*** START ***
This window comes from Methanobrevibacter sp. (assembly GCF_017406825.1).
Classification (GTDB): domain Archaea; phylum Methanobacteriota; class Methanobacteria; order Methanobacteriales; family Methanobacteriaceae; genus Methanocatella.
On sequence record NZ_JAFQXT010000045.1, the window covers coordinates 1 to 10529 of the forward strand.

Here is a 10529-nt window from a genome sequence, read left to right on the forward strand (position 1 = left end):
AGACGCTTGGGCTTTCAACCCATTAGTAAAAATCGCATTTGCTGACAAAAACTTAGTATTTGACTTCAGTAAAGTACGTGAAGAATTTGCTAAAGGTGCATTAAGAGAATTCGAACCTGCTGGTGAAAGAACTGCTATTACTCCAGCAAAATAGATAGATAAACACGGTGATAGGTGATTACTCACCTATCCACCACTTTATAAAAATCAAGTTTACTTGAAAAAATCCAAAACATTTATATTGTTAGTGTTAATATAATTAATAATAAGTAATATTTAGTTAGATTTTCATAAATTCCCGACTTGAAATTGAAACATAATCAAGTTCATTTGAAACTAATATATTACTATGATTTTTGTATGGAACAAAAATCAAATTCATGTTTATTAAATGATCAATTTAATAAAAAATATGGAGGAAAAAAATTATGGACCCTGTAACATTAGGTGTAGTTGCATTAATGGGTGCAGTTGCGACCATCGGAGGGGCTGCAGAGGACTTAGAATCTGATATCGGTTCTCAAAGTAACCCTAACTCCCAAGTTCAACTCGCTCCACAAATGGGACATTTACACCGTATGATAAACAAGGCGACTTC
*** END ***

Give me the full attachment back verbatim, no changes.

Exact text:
This window comes from Methanobrevibacter sp. (assembly GCF_017406825.1).
Classification (GTDB): domain Archaea; phylum Methanobacteriota; class Methanobacteria; order Methanobacteriales; family Methanobacteriaceae; genus Methanocatella.
On sequence record NZ_JAFQXT010000045.1, the window covers coordinates 1 to 10529 of the forward strand.

Here is a 10529-nt window from a genome sequence, read left to right on the forward strand (position 1 = left end):
AGACGCTTGGGCTTTCAACCCATTAGTAAAAATCGCATTTGCTGACAAAAACTTAGTATTTGACTTCAGTAAAGTACGTGAAGAATTTGCTAAAGGTGCATTAAGAGAATTCGAACCTGCTGGTGAAAGAACTGCTATTACTCCAGCAAAATAGATAGATAAACACGGTGATAGGTGATTACTCACCTATCCACCACTTTATAAAAATCAAGTTTACTTGAAAAAATCCAAAACATTTATATTGTTAGTGTTAATATAATTAATAATAAGTAATATTTAGTTAGATTTTCATAAATTCCCGACTTGAAATTGAAACATAATCAAGTTCATTTGAAACTAATATATTACTATGATTTTTGTATGGAACAAAAATCAAATTCATGTTTATTAAATGATCAATTTAATAAAAAATATGGAGGAAAAAAATTATGGACCCTGTAACATTAGGTGTAGTTGCATTAATGGGTGCAGTTGCGACCATCGGAGGGGCTGCAGAGGACTTAGAATCTGATATCGGTTCTCAAAGTAACCCTAACTCCCAAGTTCAACTCGCTCCACAAATGGGACATTTACACCGTATGATAAACAAGGCGACTTC